Meg Hanson is a Brooklyn-based writer, teacher and jaywalker. Find Meg at her website and on Twitter @megsoyung.

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Culture News

"Kill Me, Daddy": Venom vs. Ted Bundy vs. Joe from "You"

Who would you screw, marry, and kill? Twitter can't decide.

Context is everything.

In some photos of Ted Bundy, he seems like a prospective boyfriend many would say yes to on a dating app. In Netflix's latest docuseries, he's shown as a maniacal predator who sated his bloodlust by murdering, raping, and dismembering over 30 women. But he's still so cute! Or so say an alarming number of Twitter users.

Netflix took to Twitter this week to clarify that they didn't mean to create a wave of Ted Bundy fangirls when they released Conversations with a Killer: The Ted Bundy Tapes and begged them to please, for the love of god, stop. The streaming service posted to their official account, "I've seen a lot of talk about Ted Bundy's alleged hotness and would like to gently remind everyone that there are literally THOUSANDS of hot men on the service — almost all of whom are not convicted serial murderers."

Namely, after viewing the docuseries—and probably the tone deaf trailer for the Zac Efron drama based on Bundy, Extremely Wicked, Shockingly Evil and Vile—an unseemly amount of Twitter users have no reservations about lowering already depleted expectations by mourning Bundy as "such a waste of a baby daddy." Many such "Bundy stans" sum up their appreciation of the executed serial killer with the phrase, "Kill me daddy."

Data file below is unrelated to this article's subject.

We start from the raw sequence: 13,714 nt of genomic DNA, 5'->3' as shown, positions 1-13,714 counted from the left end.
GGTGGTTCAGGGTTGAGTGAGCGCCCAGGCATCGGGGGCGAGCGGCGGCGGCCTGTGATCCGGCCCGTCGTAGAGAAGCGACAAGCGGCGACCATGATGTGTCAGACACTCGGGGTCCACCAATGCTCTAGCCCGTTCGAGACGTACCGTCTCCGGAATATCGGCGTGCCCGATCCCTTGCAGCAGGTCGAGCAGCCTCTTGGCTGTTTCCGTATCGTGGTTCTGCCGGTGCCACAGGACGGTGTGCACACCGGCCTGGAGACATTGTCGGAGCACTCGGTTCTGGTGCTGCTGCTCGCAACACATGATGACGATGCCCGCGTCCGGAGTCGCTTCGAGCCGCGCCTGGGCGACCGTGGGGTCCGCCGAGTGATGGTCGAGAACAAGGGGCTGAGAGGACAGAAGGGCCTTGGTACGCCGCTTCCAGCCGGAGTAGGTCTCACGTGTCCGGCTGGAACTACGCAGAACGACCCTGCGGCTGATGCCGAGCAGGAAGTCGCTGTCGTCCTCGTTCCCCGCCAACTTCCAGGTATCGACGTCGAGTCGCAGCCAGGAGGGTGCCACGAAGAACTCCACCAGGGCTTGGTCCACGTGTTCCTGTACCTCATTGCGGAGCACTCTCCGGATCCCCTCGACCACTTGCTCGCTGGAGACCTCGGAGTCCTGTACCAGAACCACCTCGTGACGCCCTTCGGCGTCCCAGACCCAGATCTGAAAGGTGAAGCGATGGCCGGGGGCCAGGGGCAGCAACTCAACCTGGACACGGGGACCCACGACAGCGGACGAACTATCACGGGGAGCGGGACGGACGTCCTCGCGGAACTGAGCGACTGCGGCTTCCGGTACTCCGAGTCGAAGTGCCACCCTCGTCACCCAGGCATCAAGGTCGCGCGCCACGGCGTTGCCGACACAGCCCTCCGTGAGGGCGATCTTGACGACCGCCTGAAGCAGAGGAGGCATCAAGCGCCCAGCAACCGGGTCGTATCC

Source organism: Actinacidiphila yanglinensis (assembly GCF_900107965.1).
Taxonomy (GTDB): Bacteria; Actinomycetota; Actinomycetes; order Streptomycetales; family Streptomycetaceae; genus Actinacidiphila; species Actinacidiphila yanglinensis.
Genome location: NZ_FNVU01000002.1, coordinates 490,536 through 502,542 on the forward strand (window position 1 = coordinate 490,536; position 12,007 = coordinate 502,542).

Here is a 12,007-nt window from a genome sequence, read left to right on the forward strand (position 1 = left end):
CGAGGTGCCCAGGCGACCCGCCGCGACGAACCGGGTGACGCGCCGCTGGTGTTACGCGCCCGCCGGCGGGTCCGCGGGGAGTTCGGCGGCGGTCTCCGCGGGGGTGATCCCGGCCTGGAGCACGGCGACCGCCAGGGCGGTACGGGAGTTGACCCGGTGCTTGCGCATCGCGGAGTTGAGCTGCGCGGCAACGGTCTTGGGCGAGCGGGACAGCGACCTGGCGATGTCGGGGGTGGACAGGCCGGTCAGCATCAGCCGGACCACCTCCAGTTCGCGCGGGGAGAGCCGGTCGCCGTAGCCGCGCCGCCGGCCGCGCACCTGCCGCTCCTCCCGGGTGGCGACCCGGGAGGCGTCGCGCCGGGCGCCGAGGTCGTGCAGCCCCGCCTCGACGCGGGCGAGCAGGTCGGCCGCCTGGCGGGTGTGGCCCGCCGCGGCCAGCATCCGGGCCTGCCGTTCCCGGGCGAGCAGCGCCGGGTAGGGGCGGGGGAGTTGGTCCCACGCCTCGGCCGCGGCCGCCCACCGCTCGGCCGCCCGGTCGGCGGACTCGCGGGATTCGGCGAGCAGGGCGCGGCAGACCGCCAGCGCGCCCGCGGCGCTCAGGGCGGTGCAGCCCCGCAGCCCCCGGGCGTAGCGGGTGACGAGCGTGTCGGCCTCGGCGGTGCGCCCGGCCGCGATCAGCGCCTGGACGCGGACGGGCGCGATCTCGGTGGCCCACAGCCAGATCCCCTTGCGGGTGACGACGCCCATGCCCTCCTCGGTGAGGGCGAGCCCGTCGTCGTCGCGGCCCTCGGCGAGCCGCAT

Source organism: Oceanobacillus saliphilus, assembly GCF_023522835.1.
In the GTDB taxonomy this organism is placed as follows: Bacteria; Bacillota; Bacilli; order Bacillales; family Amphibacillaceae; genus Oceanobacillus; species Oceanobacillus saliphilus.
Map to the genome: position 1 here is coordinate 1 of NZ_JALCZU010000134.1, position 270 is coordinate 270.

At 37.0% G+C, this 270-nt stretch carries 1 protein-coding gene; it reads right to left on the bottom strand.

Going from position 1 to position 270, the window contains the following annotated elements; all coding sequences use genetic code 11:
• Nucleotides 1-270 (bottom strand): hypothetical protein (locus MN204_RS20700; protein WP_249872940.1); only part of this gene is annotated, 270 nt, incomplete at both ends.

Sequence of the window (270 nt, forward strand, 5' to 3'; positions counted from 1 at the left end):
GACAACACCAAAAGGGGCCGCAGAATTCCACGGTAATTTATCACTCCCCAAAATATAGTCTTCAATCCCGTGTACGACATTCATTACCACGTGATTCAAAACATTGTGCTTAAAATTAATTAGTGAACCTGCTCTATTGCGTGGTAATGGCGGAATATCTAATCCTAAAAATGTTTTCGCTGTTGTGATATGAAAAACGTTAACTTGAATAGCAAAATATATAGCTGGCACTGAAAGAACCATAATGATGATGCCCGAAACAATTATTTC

While Twitter's outrage at the idea of stanning a serial killer may currently outpace the number of genuine posts, Bundy still has his strident defenders. Between the murderer's charisma and manipulative charm, both of which are unflinchingly demonstrated in The Ted Bundy Tapes, along with Zac Efron portraying him with Hollywood appeal, the lives Bundy ended become a non-issue since he was "hot af."

And because the distinction between fantasy and reality is meaningless, seeing Bundy on screen doesn't just romanticize the killer as a cliche "bad boy"; he's practically a super villain. A faction of Marvel's Venom fans feels offended at unfair comparisons between Bundy and their favorite fictional character—because obviously Venom is way cooler.

Even if Bundy isn't your favorite comic book villain, he's still a great prime time antagonist. One user blindly equated the killer with American Horror Story's token criminal character, Tate Langdon: "People act 'disgusted' with Ted bundy but say nothing when ppl stan characters like Tate Langdon lmao it's all the same basic ass white hoes who think tattoo chokers, black nail polish, and ouija boards are a personality type lmao."

One lost soul even posted this reply to Netflix's message: "I mean technically he's not convicted so..." Judging by Bundy's three life sentences and execution 30 years ago in Florida's electric chair, this commenter doesn't read titles of documentaries.

And yet, even with Netflix urging viewers to look to the "THOUSANDS of hot men on the service" other than Bundy, who's the second most popular heartthrob on their site? It's Penn Badgley's character Joe, the friendly neighborhood stalker from You. Like Netflix, Badgley recently expressed alarm at the number of people romanticizing an individual who's clearly criminally disturbed. He reposted the tweet, "The amount of people romanticizing [Joe] in You scares me," and commented, "Ditto."

Anyway, fuck, marry, kill: Venom, Joe, and Ted Bundy?

Meg Hanson is a Brooklyn-based writer, teacher and jaywalker. Find Meg at her website and on Twitter @megsoyung.